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Ways in which we can prevent school violence from happening

School violence



Are you aware of the growing report of violence in educational centres and schools? Are you actually worried about your kid’s safety and are you wondering how you can prevent school violence from happening? Do you know if your kid is unhappy or scared at his or her school? Are teachers in these educational centres reporting violence against themselves? If you are trying to understand the different forms of violence that take place in schools, go ahead and read on.

 

Understanding school violence

School violence or violence in the educational environment falls under a broader category, which is youth violence. School violence describes the intentional use of force on students or faculty in an educational environment. Kids can be affected by educational violence at nine or ten years or at times even earlier. Teachers and professors are often bullied too. A study carried out in 2014 found that four of out five teachers had been bullied in the previous twenty-four months, mainly by parents or the students themselves.

 

What types of school violence are there?

School violence happens in various forms, and not always in a physical form. These are the most common types of educational violence:

  • A physical fight between two individuals.
  • Bullying – either mental or physical.
  • Violence against a single individual by a gang.
  • Usage of weapons.
  • Virtual violence, cyber-bullying, electronic stalking, online harassment, etc.
  • Verbal abuse.


School safety


 

Improving school safety

There is no proven, 100% effective method to improve educational safety. Each centre has a unique make-up of teachers, students, culture and their own risks. The most effective way to improve educational safety is to implement a combination of initiatives, measures and policies.

 

Physical security measures

A very common way to lower violence levels in schools and other educational centres is to implement solid security measures, like security systems, campus guards, CCTV surveillance cameras as well as metal detectors. Surveillance CCTV cameras can be installed in hallways, classrooms and near entry doors to provide school personnel the ability to monitor unknown and unfamiliar faces

 

Implement violence-preventing policies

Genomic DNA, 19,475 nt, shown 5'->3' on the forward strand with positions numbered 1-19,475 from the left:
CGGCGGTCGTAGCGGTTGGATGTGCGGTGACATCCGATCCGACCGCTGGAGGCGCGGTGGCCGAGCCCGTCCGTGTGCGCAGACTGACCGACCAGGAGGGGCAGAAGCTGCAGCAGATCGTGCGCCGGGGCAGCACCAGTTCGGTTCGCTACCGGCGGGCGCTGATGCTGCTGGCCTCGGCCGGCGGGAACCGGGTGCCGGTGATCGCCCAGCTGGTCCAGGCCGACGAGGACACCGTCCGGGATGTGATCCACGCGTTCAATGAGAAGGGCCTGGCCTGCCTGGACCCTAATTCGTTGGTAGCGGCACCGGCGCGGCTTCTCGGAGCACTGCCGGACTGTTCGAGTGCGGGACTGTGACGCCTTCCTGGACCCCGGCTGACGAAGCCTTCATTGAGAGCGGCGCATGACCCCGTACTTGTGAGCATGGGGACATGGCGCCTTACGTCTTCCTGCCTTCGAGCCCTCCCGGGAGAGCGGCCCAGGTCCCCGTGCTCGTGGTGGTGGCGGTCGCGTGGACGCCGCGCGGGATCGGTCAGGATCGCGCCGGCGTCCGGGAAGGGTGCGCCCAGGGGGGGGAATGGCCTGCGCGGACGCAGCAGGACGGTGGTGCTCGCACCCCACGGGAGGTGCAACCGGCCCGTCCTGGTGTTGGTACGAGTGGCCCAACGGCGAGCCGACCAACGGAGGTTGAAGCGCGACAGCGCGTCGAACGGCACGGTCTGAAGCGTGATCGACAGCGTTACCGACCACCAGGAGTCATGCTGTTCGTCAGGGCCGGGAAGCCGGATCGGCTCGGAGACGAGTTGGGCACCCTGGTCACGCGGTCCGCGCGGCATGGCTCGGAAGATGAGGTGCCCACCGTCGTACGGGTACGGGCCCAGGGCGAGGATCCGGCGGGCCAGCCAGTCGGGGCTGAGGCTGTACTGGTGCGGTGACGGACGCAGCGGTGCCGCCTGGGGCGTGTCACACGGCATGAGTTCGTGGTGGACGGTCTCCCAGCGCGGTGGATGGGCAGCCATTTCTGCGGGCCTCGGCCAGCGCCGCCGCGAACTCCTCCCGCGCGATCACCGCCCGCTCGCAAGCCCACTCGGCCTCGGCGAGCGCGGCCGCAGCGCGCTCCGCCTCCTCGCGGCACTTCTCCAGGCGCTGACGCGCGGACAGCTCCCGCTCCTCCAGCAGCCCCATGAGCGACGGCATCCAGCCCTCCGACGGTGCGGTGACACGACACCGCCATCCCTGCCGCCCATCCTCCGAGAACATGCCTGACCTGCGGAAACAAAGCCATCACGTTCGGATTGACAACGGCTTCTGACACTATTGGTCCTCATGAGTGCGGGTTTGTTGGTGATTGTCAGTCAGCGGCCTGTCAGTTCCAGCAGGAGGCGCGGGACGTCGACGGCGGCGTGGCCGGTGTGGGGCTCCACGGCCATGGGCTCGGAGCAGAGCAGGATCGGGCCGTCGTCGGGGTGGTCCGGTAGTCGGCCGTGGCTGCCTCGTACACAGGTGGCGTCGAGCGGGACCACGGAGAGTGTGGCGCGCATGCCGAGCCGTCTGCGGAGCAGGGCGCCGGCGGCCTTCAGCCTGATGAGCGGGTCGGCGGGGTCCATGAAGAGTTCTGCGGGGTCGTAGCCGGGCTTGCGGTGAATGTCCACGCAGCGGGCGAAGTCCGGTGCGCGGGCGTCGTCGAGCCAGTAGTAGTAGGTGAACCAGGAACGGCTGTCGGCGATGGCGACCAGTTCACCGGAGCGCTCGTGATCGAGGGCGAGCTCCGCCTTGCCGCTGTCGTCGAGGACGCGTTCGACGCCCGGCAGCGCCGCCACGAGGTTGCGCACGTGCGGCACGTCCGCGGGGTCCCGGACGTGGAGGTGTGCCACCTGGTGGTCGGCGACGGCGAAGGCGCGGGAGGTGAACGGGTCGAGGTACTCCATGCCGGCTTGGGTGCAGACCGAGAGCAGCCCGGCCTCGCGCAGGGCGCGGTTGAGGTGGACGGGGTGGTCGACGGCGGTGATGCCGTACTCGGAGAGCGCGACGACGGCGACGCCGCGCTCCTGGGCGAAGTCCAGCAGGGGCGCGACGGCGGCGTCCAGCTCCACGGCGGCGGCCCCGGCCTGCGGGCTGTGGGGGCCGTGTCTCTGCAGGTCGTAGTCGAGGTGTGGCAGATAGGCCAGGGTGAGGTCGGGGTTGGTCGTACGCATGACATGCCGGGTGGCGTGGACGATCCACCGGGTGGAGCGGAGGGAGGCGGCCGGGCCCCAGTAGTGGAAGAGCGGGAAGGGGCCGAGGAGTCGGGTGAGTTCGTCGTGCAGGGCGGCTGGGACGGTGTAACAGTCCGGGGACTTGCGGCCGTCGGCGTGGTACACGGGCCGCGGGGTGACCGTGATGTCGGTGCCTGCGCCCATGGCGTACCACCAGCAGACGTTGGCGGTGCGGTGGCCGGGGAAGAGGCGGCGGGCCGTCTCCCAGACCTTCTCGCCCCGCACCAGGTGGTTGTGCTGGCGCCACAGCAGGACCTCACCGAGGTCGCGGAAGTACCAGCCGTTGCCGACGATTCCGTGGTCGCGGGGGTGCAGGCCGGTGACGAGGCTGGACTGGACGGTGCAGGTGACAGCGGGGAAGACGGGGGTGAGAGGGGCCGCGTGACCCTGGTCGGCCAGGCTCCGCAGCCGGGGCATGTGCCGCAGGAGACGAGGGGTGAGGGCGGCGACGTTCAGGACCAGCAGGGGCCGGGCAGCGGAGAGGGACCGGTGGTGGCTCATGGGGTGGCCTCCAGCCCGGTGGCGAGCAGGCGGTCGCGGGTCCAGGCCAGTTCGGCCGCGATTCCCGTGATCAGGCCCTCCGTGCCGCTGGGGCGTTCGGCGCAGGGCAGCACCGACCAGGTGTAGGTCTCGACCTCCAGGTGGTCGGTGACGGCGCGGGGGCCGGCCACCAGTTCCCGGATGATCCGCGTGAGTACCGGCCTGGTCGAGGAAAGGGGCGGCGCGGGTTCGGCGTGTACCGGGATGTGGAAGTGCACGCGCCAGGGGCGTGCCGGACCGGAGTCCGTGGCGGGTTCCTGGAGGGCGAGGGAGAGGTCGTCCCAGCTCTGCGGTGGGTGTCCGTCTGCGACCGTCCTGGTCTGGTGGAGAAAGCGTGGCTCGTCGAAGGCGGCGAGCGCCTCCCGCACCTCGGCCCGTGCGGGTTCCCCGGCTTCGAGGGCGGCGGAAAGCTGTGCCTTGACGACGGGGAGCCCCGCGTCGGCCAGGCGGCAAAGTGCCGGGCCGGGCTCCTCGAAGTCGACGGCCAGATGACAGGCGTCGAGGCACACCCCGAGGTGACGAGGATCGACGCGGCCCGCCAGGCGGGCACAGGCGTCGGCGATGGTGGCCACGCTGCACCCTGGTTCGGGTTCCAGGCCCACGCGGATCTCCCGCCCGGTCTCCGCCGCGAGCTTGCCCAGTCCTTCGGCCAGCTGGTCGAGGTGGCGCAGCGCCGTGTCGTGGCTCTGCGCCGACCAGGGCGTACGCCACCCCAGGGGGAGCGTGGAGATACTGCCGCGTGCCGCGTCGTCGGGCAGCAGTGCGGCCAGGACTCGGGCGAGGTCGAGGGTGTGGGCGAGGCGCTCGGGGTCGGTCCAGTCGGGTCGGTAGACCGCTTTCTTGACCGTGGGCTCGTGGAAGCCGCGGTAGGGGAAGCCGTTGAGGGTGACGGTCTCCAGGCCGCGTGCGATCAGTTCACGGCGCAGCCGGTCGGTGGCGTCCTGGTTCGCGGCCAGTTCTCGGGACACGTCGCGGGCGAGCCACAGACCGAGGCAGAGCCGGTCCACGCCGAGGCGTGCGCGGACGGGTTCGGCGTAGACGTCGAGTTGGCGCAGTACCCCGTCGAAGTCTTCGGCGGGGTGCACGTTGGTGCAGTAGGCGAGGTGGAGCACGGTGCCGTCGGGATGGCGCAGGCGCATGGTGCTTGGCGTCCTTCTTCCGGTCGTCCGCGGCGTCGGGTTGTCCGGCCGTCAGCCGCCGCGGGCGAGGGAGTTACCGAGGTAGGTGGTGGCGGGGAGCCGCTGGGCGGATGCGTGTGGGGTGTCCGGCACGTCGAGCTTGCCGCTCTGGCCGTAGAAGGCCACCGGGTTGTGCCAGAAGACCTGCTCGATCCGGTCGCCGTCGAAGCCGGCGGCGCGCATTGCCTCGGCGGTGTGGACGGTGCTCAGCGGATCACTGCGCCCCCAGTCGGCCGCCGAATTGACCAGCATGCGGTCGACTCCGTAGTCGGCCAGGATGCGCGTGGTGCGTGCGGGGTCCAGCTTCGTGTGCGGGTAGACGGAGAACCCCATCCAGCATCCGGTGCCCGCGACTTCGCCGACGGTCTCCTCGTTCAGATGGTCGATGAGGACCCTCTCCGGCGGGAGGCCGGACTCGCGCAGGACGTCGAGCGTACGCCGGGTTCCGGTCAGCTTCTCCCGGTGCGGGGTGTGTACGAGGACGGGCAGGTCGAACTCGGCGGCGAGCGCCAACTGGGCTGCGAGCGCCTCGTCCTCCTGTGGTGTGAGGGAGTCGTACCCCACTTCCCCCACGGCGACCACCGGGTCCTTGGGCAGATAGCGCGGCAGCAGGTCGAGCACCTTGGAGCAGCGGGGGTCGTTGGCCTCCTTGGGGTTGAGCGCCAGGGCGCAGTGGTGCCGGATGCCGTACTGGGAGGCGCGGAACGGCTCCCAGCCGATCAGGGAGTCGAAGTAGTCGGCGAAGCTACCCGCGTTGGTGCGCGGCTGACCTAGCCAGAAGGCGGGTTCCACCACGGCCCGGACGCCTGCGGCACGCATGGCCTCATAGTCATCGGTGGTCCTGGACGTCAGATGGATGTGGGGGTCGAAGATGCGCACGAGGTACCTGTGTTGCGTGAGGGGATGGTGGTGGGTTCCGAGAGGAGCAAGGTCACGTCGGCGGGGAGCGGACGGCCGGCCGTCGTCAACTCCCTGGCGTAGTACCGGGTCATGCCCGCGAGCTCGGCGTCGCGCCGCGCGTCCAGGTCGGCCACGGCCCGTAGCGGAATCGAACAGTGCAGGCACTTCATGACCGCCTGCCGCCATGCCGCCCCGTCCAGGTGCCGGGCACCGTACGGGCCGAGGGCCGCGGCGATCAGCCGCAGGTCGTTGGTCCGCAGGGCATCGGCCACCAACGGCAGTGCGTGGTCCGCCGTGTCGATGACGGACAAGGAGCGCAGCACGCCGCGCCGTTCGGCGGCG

Policies designed to prevent school violence can improve educational safety in two different ways. The first way is simply through deterrence. Zero-tolerance policies help punish individuals who perpetrate any form of violence and deter students, parents and visitors from behaving violently. If an initial violation is followed by punishment, students or parents are much less likely to be violent, bring weapons around the centre or bully other students or teachers. The second way is about fostering a safe and inclusive environment. For students, implement policies outlining school-wide behavioural expectations that encourage positive values like inclusion, respect and communication. As for the staff and teachers, adopt implement outlining the their role in preventing violence.

 

Talking to students

Keeping lines of communication open with students is a very important step to keeping them involved in their education, schoolwork, activities and friends. Create spaces to start vital discussions with the children, conversations about smoking, sex, drugs, drinking, and of course violence. 


Educational safety


These topics can be difficult and even embarrassing at times but it is essential to have an open dialogue about these matters.

 

Setting clear limits and rules

Kids need clearly defined limits and rules set for them so they understand what is expected of them and the serious consequences for not complying. When setting these limits and rules, make sure your kids understand the purpose behind these limits and be consistent in enforcing them.

 

Understanding the warning signs

Understanding what actually is a normal behaviour for your kids will help you recognise small changes in behaviour and provide you with an early warning that something might be wrong.

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